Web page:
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Security Leftovers

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Security
  • 10 Most Commonly Used FOSS Packages

    The Core Infrastructure Initiative Census Program II report released earlier this year identified the most commonly used FOSS components in production applications, with the goal of understanding potential vulnerabilities in these components and better securing the open source software supply chain.

  • Don’t penalise cybersecurity researchers!

    We wrote to the Indian Computer Emergency Response Team regarding a provision in their new Responsible Vulnerability Disclosure and Coordination Policy that penalises cybersecurity researchers for vulnerability disclosures. In our representation, we highlighted how such provisions would create an atmosphere in which researchers would be reluctant about reporting vulnerabilities and recommended that a robust disclosure mechanism be implemented that protects researchers from harm.

    [...]

    Such provisions contribute to a disclosure regime in which security researchers would be liable under the Information Technology Act, 2000 (‘IT Act’), and are penalised for disclosures of genuine security vulnerabilities. Section 43 of the Information Technology Act, 2000 penalizes anyone who gains unauthorized access to a computer resource without permission of the owner, and so fails to draw a distinction between malicious hackers and ethical security researchers. Thus, even when researchers have acted in good faith they may be charged under the IT Act. As we have mentioned earlier, companies have exploited this loophole in the said provision to press charges against cybersecurity researchers who expose data breaches in their companies. The Personal Data Protection Bill, 2019, currently being considered by a Joint Parliamentary Committee, also fails to protect security researchers and whistleblowers. All of this leads to situations in which researchers are reluctant to report vulnerabilities for fear of being sued.

    Clause 7 of the Policy is also in conflict with the Information Technology (The Indian Computer Emergency Response Team and Manner of Performing Functions and Duties) Rules, 2013 (‘2013 IT Rules’) which adapts a cooperative and collaborative approach. Rule 10 requires CERT-IN to interact with stakeholders including research organisations and security experts for preventing cyber security incidents. Under Rule 11(2), CERT-IN is obligated to collaborate with, among others, organisations and individuals engaged in preventing and protecting against cyber security attacks. Thus, by imposing complete and sole responsibility on cyber security researchers for actions undertaken during the discovery of a vulnerability, the policy is in conflict with the collaborative spirit of the 2013 IT Rules and so is a genuine impediment to effective collaboration.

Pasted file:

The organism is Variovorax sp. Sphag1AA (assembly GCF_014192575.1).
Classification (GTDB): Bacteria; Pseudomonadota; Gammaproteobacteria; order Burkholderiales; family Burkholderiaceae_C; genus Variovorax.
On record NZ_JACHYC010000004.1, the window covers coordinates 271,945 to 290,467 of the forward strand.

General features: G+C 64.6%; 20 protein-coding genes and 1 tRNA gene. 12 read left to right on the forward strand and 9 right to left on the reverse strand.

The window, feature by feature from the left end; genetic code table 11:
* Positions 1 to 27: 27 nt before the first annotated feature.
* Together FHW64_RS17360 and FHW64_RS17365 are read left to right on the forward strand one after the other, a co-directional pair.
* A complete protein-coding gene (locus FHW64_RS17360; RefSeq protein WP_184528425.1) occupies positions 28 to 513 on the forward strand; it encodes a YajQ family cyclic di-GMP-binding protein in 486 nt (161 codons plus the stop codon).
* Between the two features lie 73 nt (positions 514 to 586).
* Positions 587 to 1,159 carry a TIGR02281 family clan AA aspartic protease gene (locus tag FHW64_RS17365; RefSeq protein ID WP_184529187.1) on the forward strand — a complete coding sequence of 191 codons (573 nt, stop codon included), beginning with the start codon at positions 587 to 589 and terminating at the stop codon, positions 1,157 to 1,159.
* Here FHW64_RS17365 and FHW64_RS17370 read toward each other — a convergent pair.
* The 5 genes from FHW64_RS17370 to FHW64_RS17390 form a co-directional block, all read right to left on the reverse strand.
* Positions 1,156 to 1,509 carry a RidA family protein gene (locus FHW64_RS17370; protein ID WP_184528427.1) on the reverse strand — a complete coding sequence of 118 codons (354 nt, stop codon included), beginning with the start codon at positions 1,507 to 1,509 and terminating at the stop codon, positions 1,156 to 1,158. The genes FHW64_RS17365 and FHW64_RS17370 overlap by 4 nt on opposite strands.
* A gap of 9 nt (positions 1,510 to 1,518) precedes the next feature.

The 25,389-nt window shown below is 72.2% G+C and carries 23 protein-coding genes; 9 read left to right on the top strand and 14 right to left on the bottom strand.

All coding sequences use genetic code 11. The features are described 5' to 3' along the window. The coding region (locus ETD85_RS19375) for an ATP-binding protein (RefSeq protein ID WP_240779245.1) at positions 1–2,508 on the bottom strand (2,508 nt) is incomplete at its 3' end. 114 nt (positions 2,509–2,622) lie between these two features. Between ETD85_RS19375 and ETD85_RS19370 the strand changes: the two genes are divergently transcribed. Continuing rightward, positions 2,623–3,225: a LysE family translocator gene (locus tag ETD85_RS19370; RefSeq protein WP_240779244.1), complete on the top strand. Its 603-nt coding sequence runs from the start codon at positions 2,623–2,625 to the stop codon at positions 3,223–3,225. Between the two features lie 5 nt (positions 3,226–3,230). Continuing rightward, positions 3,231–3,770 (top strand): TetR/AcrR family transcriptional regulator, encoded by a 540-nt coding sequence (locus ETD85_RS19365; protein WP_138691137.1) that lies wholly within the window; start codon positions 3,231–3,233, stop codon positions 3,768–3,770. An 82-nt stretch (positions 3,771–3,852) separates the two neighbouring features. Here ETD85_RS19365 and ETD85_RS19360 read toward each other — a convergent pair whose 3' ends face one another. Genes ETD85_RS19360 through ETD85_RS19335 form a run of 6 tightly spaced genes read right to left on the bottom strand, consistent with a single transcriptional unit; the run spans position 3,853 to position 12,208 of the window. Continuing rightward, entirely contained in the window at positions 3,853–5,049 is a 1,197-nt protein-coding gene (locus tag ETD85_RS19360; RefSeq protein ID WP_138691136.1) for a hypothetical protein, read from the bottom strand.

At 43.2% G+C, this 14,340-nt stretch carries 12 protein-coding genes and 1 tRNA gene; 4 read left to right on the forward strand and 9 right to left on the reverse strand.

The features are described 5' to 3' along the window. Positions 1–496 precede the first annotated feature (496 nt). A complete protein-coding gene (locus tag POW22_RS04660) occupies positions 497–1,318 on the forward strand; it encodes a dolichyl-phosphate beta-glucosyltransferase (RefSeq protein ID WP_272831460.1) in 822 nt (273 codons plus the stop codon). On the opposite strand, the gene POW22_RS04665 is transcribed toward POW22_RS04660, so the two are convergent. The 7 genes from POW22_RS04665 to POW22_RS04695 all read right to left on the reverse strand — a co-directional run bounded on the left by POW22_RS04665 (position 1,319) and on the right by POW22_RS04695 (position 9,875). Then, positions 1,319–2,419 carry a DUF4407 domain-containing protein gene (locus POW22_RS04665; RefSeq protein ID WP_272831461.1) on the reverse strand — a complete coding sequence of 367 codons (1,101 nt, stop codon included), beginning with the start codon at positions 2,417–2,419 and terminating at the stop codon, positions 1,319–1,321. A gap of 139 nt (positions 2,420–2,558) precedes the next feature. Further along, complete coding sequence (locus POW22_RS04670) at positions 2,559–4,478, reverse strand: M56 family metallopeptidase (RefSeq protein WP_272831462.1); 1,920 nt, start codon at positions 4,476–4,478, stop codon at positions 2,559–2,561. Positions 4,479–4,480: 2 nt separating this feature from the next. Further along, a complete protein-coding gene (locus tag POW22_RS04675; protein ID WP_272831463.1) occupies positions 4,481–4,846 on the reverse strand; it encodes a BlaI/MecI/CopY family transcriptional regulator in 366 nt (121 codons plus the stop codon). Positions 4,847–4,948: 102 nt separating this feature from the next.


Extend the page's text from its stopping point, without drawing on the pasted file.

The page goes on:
• Airline Passenger Mistakes Vintage Camera for a Bomb

    Back in 2007, I called this the “war on the unexpected.” It’s why “see something, say something” doesn’t work. If you put amateurs in the front lines of security, don’t be surprised when you get amateur security. I have lots of examples.

  • How to create an effective security policy: 6 tips

    Are your security policies boring? OK, that’s not entirely fair. Security policies are boring, especially to people outside of IT – in the way that children find their parents’ or teachers’ rules “boring.” There’s a limit to how interesting one can make “best practices for creating strong passwords” sound to the masses.

    The point of such policies is to educate people on organizational rules and the habits of good security hygiene. This is the administrative layer of security controls: all of the rules, standards, guidelines, and training an organization puts in place as part of its overall security program. It’s the human-focused component that rounds out the other two general categories of security controls, according to Terumi Laskowsky, an IT security consultant and cybersecurity instructor at DevelopIntelligence. The other two categories are technical/logical controls (your hardware and software tools) and physical controls (things like building or site access).

    Laskowsky notes that people tend to question the value of administrative controls. That’s partly because it can be difficult to measure or “see” their effectiveness, especially relative to technical or physical controls. But Laskowsky and other security experts generally agree that they are necessary. Security is not a steady-state affair – while our security tooling and processes are becoming more automated, a strong posture still requires human awareness, intelligence, and adaptability.

    “Raising our security awareness through administrative controls allows us to start seeing the patterns of unsafe behavior,” Laskowsky says. “We can then generalize and respond to new threats faster than security companies can come up with software to handle them.”